>>
>> More details on the Direct API of Spark 1.3 is at the databricks blog:
>> https://databricks.com/blog/2015/03/30/improvements-to-kafka-integration-of-spark-streaming.html
>>
>>
>>
>> Note the use of checkpoints to persist the Kafka offsets in Spark
>> Streaming itself, and not in zookeeper.
>>
>>
>>
>> Also this statement:”.. This allows one to build a Spark Streaming +
>> Kafka pipelines with end-to-end exactly-once semantics (if your updates to
>> downstream systems are idempotent or transactional).”
>>
>>
>>
>>
>>
>> *From:* Cody Koeninger [mailto:cody@koeninger.org]
>> *Sent:* 18 June 2015 19:38
>> *To:* bit1129@163.com
>> *Cc:* Prajod S Vettiyattil (WT01 - BAS); jrpilat@gmail.com;
>> eshioji@gmail.com; wrbriggs@gmail.com; asoni.learn@gmail.com; ayan guha;
>> user; sateesh.kavuri@gmail.com; sparkenthusiast@yahoo.in;
>> sabarish.sasidharan@manthan.com
>> *Subject:* Re: RE: Spark or Storm
>>
>>
>>
>> That general description is accurate, but not really a specific issue of
>> the direct steam.  It applies to anything consuming from kafka (or, as
>> Matei already said, any streaming system really).  You can't have exactly
>> once semantics, unless you know something more about how you're storing
>> results.
>>
>>
>>
>> For "some unique id", topicpartition and offset is usually the obvious
>> choice, which is why it's important that the direct stream gives you access
>> to the offsets.
>>
>>
>>
>> See https://github.com/koeninger/kafka-exactly-once for more info
>>
>>
>>
>>
>>
>>
>>
>> On Thu, Jun 18, 2015 at 6:47 AM, bit1129@163.com <bit1129@163.com> wrote:
>>
>>  I am wondering how direct stream api ensures end-to-end exactly once
>> semantics
>>
>>
>>
>> I think there are two things involved:
>>
>> 1. From the spark streaming end, the driver will replay the Offset range
>> when it's down and restarted,which means that the new tasks will process
>> some already processed data.
>>
>> 2. From the user end, since tasks may process already processed data,
>> user end should detect that some data has already been processed,eg,
>>
>> use some unique ID.
>>
>>
>>
>> Not sure if I have understood correctly.
>>
>>
>>
>>
>>   ------------------------------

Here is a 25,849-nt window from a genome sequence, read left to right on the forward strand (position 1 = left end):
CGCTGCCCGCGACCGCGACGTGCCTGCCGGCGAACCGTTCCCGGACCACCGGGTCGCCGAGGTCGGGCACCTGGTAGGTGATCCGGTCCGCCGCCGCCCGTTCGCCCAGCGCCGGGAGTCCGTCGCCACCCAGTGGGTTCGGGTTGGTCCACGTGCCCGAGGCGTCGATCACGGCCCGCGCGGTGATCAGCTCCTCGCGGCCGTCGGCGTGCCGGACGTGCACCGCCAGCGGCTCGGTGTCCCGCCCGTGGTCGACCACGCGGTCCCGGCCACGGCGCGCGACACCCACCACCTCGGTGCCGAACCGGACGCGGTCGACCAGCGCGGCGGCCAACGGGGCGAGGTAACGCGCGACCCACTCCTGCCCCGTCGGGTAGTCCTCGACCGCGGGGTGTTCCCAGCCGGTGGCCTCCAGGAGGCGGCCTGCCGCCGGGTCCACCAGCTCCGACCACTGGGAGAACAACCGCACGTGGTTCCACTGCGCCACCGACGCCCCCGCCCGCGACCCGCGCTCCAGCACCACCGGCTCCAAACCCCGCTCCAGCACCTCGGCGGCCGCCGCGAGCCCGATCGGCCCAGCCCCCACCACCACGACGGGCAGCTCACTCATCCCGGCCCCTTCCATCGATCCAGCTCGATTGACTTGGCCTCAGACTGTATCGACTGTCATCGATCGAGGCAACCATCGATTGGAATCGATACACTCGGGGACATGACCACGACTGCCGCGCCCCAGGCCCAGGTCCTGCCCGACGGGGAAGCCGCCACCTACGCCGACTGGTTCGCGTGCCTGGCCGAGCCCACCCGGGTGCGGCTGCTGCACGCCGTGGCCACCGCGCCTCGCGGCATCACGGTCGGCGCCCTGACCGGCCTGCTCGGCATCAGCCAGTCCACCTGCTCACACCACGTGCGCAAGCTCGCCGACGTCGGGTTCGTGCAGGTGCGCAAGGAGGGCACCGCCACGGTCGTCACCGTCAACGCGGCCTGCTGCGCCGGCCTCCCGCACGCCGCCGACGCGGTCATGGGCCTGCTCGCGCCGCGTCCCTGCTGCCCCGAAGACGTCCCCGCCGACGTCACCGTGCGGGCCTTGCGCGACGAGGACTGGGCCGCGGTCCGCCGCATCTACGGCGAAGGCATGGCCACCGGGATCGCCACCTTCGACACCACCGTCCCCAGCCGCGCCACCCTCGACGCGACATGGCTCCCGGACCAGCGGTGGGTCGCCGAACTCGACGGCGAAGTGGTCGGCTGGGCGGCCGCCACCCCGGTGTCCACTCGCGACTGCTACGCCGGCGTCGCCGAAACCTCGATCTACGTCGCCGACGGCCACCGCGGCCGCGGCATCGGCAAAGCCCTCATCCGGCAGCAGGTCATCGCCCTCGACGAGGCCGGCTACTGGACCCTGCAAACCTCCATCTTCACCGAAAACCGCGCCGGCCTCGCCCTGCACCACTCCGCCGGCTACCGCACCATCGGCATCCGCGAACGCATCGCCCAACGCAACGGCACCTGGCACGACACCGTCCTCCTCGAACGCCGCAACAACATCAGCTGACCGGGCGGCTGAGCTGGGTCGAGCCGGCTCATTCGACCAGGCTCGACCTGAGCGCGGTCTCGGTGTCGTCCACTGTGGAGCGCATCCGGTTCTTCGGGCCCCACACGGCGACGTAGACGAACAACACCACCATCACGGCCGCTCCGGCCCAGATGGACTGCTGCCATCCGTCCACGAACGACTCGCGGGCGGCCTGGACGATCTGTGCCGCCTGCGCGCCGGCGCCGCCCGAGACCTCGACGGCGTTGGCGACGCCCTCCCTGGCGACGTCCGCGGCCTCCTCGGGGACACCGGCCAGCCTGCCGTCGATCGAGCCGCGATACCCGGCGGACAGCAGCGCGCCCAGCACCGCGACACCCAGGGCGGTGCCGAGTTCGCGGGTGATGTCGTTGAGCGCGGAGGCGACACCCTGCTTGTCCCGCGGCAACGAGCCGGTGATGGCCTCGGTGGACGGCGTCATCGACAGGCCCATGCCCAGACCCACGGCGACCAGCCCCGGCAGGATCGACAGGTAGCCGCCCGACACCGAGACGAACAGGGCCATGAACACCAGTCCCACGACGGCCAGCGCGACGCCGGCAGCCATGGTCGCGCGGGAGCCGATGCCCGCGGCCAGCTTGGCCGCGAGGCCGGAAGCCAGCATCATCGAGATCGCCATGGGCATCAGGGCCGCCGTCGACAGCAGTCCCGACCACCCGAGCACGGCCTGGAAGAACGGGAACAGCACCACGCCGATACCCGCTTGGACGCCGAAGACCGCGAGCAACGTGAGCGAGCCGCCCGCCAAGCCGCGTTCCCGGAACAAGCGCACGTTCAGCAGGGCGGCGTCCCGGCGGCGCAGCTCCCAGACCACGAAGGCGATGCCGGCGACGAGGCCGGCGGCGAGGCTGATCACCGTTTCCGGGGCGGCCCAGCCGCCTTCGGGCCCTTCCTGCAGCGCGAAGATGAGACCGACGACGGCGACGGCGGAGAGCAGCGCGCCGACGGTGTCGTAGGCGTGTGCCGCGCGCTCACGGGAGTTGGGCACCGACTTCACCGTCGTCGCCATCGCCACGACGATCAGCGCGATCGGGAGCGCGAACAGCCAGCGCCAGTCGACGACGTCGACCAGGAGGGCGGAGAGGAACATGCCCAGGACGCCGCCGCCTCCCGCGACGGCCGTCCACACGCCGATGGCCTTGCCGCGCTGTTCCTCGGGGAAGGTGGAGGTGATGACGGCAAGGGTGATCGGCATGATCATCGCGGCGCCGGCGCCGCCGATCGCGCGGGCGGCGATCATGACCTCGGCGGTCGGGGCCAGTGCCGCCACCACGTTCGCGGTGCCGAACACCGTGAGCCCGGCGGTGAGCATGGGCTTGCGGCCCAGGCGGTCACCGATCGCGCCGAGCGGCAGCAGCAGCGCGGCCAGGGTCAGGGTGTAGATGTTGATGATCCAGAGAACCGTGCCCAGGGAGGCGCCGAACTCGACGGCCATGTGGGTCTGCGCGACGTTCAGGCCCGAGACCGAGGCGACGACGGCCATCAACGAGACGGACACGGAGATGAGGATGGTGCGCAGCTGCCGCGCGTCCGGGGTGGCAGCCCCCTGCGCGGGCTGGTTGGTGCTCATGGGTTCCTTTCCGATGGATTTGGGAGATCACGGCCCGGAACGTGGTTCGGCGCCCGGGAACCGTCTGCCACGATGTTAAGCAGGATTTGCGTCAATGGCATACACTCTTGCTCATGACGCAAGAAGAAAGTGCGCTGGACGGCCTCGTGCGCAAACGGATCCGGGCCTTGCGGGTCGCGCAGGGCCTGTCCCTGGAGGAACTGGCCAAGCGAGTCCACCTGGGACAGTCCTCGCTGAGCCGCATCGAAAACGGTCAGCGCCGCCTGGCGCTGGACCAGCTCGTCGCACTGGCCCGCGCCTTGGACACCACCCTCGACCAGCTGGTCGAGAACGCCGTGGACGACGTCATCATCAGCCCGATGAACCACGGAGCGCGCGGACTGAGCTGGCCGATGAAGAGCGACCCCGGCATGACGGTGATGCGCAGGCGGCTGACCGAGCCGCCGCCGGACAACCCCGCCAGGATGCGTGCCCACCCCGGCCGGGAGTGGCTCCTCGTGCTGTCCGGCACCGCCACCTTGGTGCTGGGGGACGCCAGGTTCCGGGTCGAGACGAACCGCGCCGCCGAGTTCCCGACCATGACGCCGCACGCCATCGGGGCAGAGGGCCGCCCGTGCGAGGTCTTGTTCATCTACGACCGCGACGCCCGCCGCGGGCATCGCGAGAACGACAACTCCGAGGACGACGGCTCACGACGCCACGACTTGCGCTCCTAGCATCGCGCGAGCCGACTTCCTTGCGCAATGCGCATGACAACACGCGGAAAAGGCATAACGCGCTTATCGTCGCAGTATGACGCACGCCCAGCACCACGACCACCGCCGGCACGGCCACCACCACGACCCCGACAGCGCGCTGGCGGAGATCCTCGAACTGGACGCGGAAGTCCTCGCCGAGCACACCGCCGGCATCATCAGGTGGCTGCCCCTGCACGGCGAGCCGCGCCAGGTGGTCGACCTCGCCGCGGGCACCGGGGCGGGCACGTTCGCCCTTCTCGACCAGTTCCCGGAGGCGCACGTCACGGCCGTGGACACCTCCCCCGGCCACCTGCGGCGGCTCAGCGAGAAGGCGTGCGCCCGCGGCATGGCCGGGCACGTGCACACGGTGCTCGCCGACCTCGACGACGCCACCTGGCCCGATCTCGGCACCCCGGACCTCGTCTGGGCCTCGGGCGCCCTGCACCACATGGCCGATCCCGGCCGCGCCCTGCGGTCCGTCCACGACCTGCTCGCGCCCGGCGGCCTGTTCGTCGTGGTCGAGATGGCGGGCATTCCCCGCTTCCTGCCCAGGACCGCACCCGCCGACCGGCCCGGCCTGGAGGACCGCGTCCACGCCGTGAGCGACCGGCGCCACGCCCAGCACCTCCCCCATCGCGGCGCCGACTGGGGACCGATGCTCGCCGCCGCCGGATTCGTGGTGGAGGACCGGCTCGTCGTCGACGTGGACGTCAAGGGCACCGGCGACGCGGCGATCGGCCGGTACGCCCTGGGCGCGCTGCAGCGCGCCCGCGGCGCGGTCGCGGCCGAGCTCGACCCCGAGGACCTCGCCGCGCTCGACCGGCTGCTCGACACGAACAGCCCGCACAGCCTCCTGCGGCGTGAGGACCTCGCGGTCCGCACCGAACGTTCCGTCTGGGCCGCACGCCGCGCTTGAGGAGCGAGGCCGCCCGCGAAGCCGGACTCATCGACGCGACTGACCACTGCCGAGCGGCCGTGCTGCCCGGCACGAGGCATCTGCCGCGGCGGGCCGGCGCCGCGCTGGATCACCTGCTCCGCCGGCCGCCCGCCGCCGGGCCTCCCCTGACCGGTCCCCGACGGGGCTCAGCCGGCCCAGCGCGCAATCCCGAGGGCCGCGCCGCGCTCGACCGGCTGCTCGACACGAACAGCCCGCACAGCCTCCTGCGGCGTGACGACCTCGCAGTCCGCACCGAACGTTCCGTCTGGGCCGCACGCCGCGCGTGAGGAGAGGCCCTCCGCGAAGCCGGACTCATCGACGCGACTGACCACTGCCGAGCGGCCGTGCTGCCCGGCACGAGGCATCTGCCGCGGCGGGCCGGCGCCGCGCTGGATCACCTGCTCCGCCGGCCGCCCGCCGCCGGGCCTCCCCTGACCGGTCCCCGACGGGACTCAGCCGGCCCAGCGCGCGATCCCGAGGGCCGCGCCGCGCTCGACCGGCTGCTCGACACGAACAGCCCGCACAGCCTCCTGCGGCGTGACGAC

>>
>> bit1129@163.com
>>
>>
>>
>> *From:* prajod.vettiyattil@wipro.com
>>
>> *Date:* 2015-06-18 16:56
>>
>> *To:* jrpilat@gmail.com; eshioji@gmail.com
>>
>> *CC:* wrbriggs@gmail.com; asoni.learn@gmail.com; guha.ayan@gmail.com;
>> user@spark.apache.org; sateesh.kavuri@gmail.com; sparkenthusiast@yahoo.in;
>> sabarish.sasidharan@manthan.com
>>
>> *Subject:* RE: Spark or Storm
>>
>> >>not being able to read from Kafka using multiple nodes
>>
>>
>>
>> > Kafka is plenty capable of doing this..
>>
>>
>>
>> I faced the same issue before Spark 1.3 was released.
>>
>>
>>
>> The issue was not with Kafka, but with Spark Streaming’s Kafka connector.
>> Before Spark 1.3.0 release one Spark worker would get all the streamed
>> messages. We had to re-partition to distribute the processing.
>>
>>
>>
>> From Spark 1.3.0 release the Spark Direct API for Kafka supported
>> parallel reads from Kafka streamed to Spark workers. See the “Approach 2:
>> Direct Approach” in this page:
>> http://spark.apache.org/docs/1.3.0/streaming-kafka-integration.html.
>> Note that is also mentions zero data loss and exactly once semantics for
>> kafka integration.
>>
>>
>>
>>
>>
>> Prajod
>>
>>
>>
>> *From:* Jordan Pilat [mailto:jrpilat@gmail.com]
>> *Sent:* 18 June 2015 03:57
>> *To:* Enno Shioji
>> *Cc:* Will Briggs; asoni.learn@gmail.com; ayan guha; user; Sateesh
>> Kavuri; Spark Enthusiast; Sabarish Sasidharan
>> *Subject:* Re: Spark or Storm
>>
>>
>>
>> >not being able to read from Kafka using multiple nodes
>>
>> Kafka is plenty capable of doing this,  by clustering together multiple
>> consumer instances into a consumer group.
>> If your topic is sufficiently partitioned, the consumer group can consume
>> the topic in a parallelized fashion.
>> If it isn't, you still have the fault tolerance associated with
>> clustering the consumers.
>>
>> OK
>> JRP
>>
>> On Jun 17, 2015 1:27 AM, "Enno Shioji" <eshioji@gmail.com> wrote:
>>
>>  We've evaluated Spark Streaming vs. Storm and ended up sticking with
>> Storm.
>>
>>
>>
>> Some of the important draw backs are: